Check out the interview:
1. What got you interested in web design? Share your story.
I was fortunate enough to have a teacher in my grade school academy in Orange County that was at the time on the development team for Sony. Our task for the year was to create a portal for our schools students and teachers. The class was very rudimentary, and at the time it was still common practice to use “tables” and other depreciated tags in our html websites.
I stuck with it after taking the class, eventually launching monetized sites and online communities through-out high school.
Coding practices have changed so much in the past decade, especially with the web. Every day I learn new things while working with clients, which is always exciting for me.
2. How do you stand out from other companies that offer web design services?
It’s not rocket science creating a website, but it is difficult to develop visually attractive ones with the functionality that drives sales. It’s easy to fall into “comfort patterns”, using the same WYSIWYG Table based designs that you learned 10 years ago. The online marketplace is highly competitive. Your main street web designer isn’t up to date with the latest frameworks like Jquery, Angular, etc. This may seem like nonsense to people that are not in field, but when it comes down to ranking higher in search engines, and increasing conversion rates, it matters!
Would you want your product to be displayed in a bargain bin at TJMaxx, or a display case at Bloomingdales?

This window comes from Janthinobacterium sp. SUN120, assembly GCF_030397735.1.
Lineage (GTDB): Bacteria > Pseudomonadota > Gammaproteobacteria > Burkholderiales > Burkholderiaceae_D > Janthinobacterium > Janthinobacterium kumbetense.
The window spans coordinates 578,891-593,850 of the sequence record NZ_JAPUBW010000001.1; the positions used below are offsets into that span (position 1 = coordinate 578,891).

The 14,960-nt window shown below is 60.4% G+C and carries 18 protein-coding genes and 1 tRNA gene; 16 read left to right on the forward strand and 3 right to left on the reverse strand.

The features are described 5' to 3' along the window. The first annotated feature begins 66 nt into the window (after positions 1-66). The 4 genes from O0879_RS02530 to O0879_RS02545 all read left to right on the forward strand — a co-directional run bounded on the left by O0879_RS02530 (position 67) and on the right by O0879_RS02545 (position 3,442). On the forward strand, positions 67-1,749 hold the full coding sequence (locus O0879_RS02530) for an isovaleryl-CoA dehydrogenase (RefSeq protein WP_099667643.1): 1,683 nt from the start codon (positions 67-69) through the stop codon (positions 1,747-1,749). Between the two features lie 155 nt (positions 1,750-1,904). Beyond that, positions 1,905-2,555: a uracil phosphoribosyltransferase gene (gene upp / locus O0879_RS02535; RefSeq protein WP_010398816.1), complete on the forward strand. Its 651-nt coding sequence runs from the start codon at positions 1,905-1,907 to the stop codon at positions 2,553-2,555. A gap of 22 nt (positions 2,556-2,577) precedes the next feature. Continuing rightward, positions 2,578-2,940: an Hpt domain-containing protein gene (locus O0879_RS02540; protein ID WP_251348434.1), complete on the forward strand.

3. How have you gone about marketing your services and what’s working for you?
Optimizing your site for your demographic is extremely important. We’ve learned that sometimes it’s necessary to pivot. Business owners invest hours of time creating business plans, with every step written out and every result calculated.
In a traditional sense, a business with a well formed business plan was likely to succeed.
Where people fail is that when their is a deviation to their plan, and their results end up not as planned. These variables give people the illusion of failure
The reality of this is, running a business is more cognate to driving a car.
Think about your drive to work. How would you describe getting there? Would it be a step-by-step list with every motion your foot makes on the pedal? Or would it be a directions list? When there’s traffic and you’re running late, do you call it quits and decide to not show for work, or do you find an alternative route?
It is essential to follow social signals and trends for an effective marketing plan.
4. What are a few of the most common requests you get from clients when it comes to web design work?
The ability to set up e-commerce shops comes from the relatively low overhead. You no longer have to invest in a storefront to operate a business. People tend to migrate over from the Big Box “E-retailers” such as Wix and Square space after realizing the limits. We develop custom online stores that are optimized for higher returns on investments and conversion rates.
5. What are your future plans for 2014 and beyond?
We believe in working with clients on a one-on-one basis. Expansion is necessary, but expansion without sacrificing quality is our #1 goal at DS9 Design.